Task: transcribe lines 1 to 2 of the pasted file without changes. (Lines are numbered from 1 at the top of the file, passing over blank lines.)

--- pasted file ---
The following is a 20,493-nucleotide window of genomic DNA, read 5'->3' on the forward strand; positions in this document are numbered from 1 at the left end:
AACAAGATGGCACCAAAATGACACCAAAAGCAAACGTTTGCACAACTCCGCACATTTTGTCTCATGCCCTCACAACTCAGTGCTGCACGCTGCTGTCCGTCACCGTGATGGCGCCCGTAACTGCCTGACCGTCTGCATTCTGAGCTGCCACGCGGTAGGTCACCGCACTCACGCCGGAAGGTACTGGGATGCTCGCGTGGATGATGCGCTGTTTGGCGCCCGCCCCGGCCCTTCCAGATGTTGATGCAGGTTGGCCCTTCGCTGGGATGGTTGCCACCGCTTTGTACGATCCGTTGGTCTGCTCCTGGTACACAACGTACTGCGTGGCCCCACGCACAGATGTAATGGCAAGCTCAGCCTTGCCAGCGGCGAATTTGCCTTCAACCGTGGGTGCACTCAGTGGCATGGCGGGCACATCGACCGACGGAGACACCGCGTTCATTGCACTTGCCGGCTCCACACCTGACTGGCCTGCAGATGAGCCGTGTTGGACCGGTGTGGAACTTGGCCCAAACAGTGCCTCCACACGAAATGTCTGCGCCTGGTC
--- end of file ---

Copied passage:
The following is a 20,493-nucleotide window of genomic DNA, read 5'->3' on the forward strand; positions in this document are numbered from 1 at the left end:
AACAAGATGGCACCAAAATGACACCAAAAGCAAACGTTTGCACAACTCCGCACATTTTGTCTCATGCCCTCACAACTCAGTGCTGCACGCTGCTGTCCGTCACCGTGATGGCGCCCGTAACTGCCTGACCGTCTGCATTCTGAGCTGCCACGCGGTAGGTCACCGCACTCACGCCGGAAGGTACTGGGATGCTCGCGTGGATGATGCGCTGTTTGGCGCCCGCCCCGGCCCTTCCAGATGTTGATGCAGGTTGGCCCTTCGCTGGGATGGTTGCCACCGCTTTGTACGATCCGTTGGTCTGCTCCTGGTACACAACGTACTGCGTGGCCCCACGCACAGATGTAATGGCAAGCTCAGCCTTGCCAGCGGCGAATTTGCCTTCAACCGTGGGTGCACTCAGTGGCATGGCGGGCACATCGACCGACGGAGACACCGCGTTCATTGCACTTGCCGGCTCCACACCTGACTGGCCTGCAGATGAGCCGTGTTGGACCGGTGTGGAACTTGGCCCAAACAGTGCCTCCACACGAAATGTCTGCGCCTGGTC